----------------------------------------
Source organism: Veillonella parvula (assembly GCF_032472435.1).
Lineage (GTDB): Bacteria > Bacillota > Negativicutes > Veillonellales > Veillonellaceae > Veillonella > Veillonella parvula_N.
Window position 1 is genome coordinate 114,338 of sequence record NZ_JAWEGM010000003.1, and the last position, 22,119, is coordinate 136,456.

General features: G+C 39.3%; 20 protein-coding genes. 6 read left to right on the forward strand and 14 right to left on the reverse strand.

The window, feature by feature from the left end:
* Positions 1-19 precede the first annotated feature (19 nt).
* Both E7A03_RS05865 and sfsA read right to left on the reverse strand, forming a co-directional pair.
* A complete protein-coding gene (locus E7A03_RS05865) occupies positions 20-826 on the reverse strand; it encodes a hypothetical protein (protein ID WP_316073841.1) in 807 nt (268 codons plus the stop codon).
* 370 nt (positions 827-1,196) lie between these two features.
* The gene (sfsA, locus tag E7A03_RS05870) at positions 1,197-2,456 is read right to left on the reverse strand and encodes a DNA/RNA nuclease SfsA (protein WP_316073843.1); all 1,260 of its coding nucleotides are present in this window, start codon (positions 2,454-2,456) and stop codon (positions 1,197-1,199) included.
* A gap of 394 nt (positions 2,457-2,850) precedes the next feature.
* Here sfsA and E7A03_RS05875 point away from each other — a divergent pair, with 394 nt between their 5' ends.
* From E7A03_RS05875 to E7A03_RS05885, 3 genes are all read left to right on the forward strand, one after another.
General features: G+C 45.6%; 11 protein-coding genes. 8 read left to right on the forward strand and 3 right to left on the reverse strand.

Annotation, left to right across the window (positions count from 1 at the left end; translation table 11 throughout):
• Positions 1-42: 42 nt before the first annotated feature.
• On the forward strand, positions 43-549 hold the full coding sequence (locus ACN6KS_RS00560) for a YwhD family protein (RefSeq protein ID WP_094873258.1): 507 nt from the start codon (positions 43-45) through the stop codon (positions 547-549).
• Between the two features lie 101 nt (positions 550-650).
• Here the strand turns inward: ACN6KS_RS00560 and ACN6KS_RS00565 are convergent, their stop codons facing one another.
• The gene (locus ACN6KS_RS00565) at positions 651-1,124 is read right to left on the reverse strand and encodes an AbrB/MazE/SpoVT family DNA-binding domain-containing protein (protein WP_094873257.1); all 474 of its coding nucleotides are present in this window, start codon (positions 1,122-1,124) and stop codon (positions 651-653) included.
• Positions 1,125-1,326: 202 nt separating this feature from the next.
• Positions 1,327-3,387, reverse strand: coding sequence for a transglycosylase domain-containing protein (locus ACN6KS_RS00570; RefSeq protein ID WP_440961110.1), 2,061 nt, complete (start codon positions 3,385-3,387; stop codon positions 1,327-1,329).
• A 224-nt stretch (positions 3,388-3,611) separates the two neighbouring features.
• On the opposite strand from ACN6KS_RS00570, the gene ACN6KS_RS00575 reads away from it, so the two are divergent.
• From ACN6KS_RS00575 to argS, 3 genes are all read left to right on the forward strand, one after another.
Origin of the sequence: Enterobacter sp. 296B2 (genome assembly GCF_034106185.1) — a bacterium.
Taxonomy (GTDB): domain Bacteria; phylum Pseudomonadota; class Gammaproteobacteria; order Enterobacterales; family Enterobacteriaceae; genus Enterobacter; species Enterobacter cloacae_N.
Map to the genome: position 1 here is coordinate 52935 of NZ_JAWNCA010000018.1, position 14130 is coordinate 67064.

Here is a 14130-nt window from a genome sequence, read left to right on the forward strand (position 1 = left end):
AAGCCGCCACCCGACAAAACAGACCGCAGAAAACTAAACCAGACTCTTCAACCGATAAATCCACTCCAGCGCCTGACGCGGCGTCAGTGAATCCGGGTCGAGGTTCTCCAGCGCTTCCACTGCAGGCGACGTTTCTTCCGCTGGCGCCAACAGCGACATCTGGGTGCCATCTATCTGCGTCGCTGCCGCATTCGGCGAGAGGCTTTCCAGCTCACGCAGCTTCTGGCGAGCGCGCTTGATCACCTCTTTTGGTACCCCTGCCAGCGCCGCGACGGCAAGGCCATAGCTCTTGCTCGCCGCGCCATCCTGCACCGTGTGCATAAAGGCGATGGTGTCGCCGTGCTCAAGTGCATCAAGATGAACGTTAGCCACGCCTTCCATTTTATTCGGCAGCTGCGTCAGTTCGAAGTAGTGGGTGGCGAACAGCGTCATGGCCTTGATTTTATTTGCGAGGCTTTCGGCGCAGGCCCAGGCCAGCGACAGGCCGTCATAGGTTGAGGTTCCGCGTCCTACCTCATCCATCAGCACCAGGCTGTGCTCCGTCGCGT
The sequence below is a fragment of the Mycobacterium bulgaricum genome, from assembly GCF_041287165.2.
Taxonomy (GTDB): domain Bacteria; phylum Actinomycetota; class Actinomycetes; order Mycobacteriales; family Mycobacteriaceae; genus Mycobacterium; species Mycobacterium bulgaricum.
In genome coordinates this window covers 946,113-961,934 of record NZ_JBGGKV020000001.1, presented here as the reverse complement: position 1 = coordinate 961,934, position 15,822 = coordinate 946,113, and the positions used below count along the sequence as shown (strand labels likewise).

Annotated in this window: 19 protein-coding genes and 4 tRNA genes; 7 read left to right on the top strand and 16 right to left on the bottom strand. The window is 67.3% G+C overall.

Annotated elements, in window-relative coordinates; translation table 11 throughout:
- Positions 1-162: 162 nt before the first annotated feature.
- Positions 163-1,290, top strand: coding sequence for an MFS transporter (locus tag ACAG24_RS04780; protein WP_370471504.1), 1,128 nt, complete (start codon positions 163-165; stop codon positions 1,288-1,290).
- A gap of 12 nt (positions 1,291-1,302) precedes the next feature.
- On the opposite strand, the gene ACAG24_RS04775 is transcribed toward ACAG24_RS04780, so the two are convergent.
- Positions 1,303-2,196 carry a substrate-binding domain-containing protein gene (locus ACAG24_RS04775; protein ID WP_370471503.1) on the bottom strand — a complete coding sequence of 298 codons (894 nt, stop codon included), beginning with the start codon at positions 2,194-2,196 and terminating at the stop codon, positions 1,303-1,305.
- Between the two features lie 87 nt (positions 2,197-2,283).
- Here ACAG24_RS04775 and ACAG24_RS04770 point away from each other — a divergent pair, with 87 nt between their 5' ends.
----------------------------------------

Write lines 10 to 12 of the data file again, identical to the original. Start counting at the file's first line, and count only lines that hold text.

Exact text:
* The gene (sfsA, locus tag E7A03_RS05870) at positions 1,197-2,456 is read right to left on the reverse strand and encodes a DNA/RNA nuclease SfsA (protein WP_316073843.1); all 1,260 of its coding nucleotides are present in this window, start codon (positions 2,454-2,456) and stop codon (positions 1,197-1,199) included.
* A gap of 394 nt (positions 2,457-2,850) precedes the next feature.
* Here sfsA and E7A03_RS05875 point away from each other — a divergent pair, with 394 nt between their 5' ends.